Growing Pains by Isabelle Kenyon releases today

Today is the release date of pamphlet Growing Pains by Isabelle Kenyon.

In ‘Growing Pains’ Isabelle Kenyon navigates the grey space between child and adult. From the playground wars with worms, to the value of a woman’s body as she learns to take up her own space, this collection values kindness in what appears to be an increasingly cruel society.


Available to buy from Fly on the Wall press or the publisher Indigo Dreams Publishing


If you’re more of a fiction reader Isabelle also has had her short story The Town Talks published by Wild Pressed Books this month


Isabelle is the editor of Fly on the Wall Press. A socially conscious independent press.


Fly on the Wall Press have chapbooks available and anthologies packed with great writers. The anthologies raise money for various charities.

Their forthcoming books are packaged in a subscription as well as sold individually. This seems like a good deal to me. I’m really excited about these books.

  1. Grenade Genie by Thomas McColl (a poetry collection)

  2. Identity magazine with poetry, stories & flash fiction selected by author Anna Saunders

  3. House of Weeds by Amy Kean & Jack Wallington (full colour illustrated poetry collection)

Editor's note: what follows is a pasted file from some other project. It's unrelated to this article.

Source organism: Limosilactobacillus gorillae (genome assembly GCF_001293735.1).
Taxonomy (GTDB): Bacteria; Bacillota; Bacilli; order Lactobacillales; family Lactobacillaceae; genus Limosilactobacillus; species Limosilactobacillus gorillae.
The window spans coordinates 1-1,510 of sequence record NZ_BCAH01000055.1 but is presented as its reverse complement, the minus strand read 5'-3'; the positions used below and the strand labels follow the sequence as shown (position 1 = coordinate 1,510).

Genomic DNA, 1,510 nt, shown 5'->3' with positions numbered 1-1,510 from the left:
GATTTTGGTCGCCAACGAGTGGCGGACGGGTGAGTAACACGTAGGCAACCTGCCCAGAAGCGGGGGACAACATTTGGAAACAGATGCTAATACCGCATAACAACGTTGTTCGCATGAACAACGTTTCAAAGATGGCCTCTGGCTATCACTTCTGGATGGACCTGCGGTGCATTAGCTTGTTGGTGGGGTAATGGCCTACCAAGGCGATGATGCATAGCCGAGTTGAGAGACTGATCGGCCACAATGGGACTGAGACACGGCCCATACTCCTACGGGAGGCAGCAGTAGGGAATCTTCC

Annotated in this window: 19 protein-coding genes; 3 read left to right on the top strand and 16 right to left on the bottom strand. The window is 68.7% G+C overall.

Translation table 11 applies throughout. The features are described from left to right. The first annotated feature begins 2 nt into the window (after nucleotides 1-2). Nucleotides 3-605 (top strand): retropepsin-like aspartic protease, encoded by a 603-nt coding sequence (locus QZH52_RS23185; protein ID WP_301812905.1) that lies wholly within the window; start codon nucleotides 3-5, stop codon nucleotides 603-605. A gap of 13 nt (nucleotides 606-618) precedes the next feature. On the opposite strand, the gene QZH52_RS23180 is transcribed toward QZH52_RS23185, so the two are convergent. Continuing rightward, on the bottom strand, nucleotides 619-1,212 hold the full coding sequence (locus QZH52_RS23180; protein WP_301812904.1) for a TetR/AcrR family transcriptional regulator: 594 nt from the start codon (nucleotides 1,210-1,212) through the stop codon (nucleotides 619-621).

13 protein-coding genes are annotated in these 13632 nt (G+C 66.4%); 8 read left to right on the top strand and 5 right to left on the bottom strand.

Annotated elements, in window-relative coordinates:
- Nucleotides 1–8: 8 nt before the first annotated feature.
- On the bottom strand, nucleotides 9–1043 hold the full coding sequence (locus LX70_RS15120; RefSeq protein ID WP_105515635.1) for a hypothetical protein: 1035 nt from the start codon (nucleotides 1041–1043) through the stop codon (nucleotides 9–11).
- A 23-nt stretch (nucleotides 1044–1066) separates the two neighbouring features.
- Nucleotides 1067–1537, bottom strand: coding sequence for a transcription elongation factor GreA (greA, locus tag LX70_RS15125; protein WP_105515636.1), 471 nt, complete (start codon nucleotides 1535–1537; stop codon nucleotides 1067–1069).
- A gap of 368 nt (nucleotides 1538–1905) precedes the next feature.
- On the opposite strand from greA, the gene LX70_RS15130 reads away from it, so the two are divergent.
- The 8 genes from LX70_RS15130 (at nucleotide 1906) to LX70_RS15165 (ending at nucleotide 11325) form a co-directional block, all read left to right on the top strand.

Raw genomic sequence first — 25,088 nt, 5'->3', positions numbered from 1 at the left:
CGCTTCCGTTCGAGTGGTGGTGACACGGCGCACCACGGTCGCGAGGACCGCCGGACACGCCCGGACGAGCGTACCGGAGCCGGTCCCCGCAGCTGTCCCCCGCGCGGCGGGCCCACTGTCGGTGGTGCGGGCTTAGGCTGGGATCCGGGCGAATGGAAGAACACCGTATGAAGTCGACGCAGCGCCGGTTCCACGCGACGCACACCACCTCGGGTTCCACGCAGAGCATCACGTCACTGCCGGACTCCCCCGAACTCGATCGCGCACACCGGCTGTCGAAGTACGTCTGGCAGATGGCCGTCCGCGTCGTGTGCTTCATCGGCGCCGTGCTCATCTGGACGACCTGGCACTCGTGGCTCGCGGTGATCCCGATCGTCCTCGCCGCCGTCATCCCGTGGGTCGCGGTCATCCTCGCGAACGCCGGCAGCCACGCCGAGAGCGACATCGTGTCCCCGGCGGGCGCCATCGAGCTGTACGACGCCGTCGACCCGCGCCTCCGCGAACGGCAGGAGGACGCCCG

4. No Home in this World by Kevin Crowe (a short story collection


There is too an open call for submissions to their next anthology that is for creatives with Manchester connections.

picture copyright Fly on the Wall Press

Lots to get involved with.

I do think books, poetry & creating are fine ways of getting through the shit.

So much to cram into a blog post, I tried to keep it brief 😬


Hope you’re all well, staying safe & taking care of yourself & others around you.

No Fee LIST of Submission Calls

I don’t know about you, but I am aiming to get more of my writing published this year. This blog is a (short!) list of literary journals/publications that are accepting writing & art at the moment. Don’t forget to read the guidelines on their website, they can vary from publication to publication!

If you have any questions about the whole submitting your writing process feel free to ask in the comments & I’ll try & answer. Continue reading “No Fee LIST of Submission Calls”

My Thoughts on Finding Dorothy by Elizabeth Letts.

Behind the most famous movie ever made is a tale of love, magic and one incredible woman

Finding Dorothy by Elizabeth Letts

Published by Quercus

The film of The Wizard of Oz, made in 1939 and which starred Judy Garland, was a magical film for me as a kid. I loved the yellow brick road, the songs, the scarecrow and the evil witch. I also enjoyed its (unofficial) 1985 sequel Return to Oz. That film terrified me more so than the first. It had rocks with faces, The Wheelers, Pumpkinhead, and a headless witch. When I read the books I felt the 1985 sequel was a lot more closer to its author L. Frank Baum original stories.
As I grew up I became interested in how the movies were made, Judy Garland and her life and in the writer of these magical books.